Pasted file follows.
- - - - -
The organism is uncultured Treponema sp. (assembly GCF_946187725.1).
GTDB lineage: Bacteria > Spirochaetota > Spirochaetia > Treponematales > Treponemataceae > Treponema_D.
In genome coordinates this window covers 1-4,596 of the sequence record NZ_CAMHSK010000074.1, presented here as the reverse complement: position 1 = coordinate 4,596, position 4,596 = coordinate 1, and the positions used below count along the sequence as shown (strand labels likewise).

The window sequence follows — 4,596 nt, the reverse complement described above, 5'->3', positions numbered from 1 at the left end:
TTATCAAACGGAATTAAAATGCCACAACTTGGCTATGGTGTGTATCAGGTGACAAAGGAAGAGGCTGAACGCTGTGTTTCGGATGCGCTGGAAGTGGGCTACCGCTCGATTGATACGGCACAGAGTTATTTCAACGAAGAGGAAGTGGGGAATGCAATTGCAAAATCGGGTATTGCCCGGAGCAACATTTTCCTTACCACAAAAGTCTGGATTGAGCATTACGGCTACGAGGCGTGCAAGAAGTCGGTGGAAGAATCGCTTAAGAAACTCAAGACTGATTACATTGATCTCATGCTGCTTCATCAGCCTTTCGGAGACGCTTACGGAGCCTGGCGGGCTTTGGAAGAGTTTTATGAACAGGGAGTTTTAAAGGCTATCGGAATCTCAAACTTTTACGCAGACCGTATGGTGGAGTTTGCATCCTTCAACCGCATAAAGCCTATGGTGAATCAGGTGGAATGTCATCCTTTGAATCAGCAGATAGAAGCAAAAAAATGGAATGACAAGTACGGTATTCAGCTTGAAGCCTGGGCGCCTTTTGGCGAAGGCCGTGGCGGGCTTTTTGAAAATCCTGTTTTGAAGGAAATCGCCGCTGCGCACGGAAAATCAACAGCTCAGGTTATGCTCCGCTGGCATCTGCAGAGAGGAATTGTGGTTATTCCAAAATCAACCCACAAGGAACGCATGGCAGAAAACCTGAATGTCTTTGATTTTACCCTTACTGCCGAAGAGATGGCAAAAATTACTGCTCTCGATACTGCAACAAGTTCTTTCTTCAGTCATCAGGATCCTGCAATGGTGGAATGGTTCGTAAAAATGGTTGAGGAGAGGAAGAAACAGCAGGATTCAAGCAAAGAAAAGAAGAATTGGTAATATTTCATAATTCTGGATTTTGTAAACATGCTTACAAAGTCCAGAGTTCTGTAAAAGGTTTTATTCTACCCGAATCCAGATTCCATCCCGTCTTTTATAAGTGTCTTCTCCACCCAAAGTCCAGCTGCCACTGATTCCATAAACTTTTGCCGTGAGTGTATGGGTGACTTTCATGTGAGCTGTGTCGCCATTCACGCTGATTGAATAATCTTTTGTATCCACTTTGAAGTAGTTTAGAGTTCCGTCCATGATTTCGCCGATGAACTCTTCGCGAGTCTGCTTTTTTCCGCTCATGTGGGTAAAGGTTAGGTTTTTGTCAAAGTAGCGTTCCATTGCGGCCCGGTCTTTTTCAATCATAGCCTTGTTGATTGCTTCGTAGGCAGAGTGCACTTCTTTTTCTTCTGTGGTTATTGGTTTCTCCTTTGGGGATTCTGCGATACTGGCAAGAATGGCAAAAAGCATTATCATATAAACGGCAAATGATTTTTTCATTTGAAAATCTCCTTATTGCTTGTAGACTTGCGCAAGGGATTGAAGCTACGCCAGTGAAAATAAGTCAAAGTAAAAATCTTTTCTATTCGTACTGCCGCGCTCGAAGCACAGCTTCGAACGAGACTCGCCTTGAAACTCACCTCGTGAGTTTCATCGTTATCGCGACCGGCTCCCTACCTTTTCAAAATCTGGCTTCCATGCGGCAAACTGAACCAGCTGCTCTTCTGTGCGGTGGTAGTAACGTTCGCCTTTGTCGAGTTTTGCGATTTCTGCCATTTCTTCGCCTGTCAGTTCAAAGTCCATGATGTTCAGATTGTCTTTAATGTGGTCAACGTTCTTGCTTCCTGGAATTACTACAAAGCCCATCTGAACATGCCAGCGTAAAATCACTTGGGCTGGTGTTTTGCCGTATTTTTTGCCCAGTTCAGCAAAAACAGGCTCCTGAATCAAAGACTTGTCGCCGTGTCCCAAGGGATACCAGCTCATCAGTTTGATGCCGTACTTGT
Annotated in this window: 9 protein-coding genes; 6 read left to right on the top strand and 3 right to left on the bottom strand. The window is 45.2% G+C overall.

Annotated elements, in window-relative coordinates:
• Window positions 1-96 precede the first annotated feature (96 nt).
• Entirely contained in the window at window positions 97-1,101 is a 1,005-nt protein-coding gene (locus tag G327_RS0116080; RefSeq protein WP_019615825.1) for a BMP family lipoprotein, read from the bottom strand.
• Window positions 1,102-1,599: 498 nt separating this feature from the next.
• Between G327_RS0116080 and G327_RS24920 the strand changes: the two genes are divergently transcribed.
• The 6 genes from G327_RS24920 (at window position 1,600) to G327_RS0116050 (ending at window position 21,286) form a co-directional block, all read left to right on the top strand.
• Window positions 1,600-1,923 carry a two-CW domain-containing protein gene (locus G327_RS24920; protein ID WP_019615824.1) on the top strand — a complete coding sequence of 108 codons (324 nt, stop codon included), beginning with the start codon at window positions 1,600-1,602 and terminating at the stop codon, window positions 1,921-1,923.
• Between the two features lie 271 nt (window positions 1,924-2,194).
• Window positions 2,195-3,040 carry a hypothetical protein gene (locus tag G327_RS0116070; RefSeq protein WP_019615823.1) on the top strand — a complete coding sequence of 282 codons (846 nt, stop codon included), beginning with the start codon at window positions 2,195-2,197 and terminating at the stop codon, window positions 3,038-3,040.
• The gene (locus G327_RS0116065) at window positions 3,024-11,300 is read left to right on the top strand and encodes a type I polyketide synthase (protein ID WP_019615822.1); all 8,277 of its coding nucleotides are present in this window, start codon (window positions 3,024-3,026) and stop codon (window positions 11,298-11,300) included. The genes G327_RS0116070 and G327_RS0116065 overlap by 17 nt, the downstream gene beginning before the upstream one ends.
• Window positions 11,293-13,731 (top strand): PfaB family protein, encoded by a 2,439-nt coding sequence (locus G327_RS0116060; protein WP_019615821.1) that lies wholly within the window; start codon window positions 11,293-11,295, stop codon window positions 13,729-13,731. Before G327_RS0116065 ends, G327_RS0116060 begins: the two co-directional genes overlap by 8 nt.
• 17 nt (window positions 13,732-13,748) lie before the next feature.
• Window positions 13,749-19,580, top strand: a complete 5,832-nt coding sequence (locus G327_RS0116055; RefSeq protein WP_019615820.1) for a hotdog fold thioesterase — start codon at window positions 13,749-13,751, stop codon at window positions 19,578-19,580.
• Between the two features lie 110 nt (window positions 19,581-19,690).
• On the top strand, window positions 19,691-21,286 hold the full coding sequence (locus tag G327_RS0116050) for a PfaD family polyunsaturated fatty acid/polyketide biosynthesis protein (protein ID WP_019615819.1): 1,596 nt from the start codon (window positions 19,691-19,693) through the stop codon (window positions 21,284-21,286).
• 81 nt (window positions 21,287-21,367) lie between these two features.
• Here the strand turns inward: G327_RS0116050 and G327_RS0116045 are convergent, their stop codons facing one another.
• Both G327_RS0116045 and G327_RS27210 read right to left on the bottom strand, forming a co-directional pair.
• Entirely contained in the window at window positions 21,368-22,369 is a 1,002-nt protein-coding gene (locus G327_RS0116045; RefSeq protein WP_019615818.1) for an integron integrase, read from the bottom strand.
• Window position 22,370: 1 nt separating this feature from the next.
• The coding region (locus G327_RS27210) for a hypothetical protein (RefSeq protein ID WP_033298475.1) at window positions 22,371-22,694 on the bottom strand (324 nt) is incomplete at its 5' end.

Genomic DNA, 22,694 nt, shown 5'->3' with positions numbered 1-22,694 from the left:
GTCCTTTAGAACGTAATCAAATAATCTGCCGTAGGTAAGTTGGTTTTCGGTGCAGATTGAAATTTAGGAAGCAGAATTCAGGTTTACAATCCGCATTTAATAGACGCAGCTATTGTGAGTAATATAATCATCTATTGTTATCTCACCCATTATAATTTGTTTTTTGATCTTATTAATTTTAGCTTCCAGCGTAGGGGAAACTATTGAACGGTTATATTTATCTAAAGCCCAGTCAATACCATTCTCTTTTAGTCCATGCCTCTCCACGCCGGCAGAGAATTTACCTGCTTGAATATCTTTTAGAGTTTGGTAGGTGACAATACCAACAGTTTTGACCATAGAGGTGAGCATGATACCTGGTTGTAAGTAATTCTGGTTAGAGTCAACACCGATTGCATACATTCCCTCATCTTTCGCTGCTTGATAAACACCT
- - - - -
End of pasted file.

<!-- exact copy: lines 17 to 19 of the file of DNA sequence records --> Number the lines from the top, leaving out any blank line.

• Window positions 11,293-13,731 (top strand): PfaB family protein, encoded by a 2,439-nt coding sequence (locus G327_RS0116060; protein WP_019615821.1) that lies wholly within the window; start codon window positions 11,293-11,295, stop codon window positions 13,729-13,731. Before G327_RS0116065 ends, G327_RS0116060 begins: the two co-directional genes overlap by 8 nt.
• 17 nt (window positions 13,732-13,748) lie before the next feature.
• Window positions 13,749-19,580, top strand: a complete 5,832-nt coding sequence (locus G327_RS0116055; RefSeq protein WP_019615820.1) for a hotdog fold thioesterase — start codon at window positions 13,749-13,751, stop codon at window positions 19,578-19,580.